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This volume has for its theme the interplay between and influence exerted on approaches and legal concepts of private law, including property rights law, by primary EU law, particularly internal market law.
The starting hypothesis is that the European Court of Justice has developed concepts in private law cases which are different in substance from the concepts which exist in the private law systems of the Member States. The project aims to present developments in present law of which EU lawyers and private lawyers generally are unaware.
It envisions to give ground-breaking analyses of private law concepts (the person, property, contract and tort and remedies) which are used, created or adjusted by the Court. Each analysis results from obtaining insights in the substantive meaning of the conceptual subjects addressed in the Court’s case law, disconnected from national meanings of such concepts.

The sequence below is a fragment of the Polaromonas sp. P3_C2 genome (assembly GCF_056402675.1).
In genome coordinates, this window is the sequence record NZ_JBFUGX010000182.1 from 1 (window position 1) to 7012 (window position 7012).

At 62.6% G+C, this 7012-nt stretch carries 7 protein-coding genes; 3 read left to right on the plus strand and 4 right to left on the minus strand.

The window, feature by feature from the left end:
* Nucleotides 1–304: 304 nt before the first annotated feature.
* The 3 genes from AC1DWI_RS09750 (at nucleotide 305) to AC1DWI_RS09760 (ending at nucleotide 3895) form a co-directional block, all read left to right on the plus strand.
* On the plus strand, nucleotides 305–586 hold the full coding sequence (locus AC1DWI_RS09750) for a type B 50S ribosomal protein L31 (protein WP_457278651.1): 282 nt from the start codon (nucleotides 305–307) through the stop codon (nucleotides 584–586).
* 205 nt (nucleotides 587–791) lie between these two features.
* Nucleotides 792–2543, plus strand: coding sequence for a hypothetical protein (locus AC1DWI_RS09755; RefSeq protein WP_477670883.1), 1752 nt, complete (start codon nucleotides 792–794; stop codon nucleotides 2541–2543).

The direction of this analysis is from the cases to the concepts, not the other way around: the cases and the facts behind the cases are the starting point. The analyses try to avoid preconceptions based on national private law systems.
In addition to an introductory chapter offering broader contextual information, this volume is built around six contributions covering:
This book will be useful for academics, practitioners and students interested in EU internal market law or the relationship between primary EU law and private law.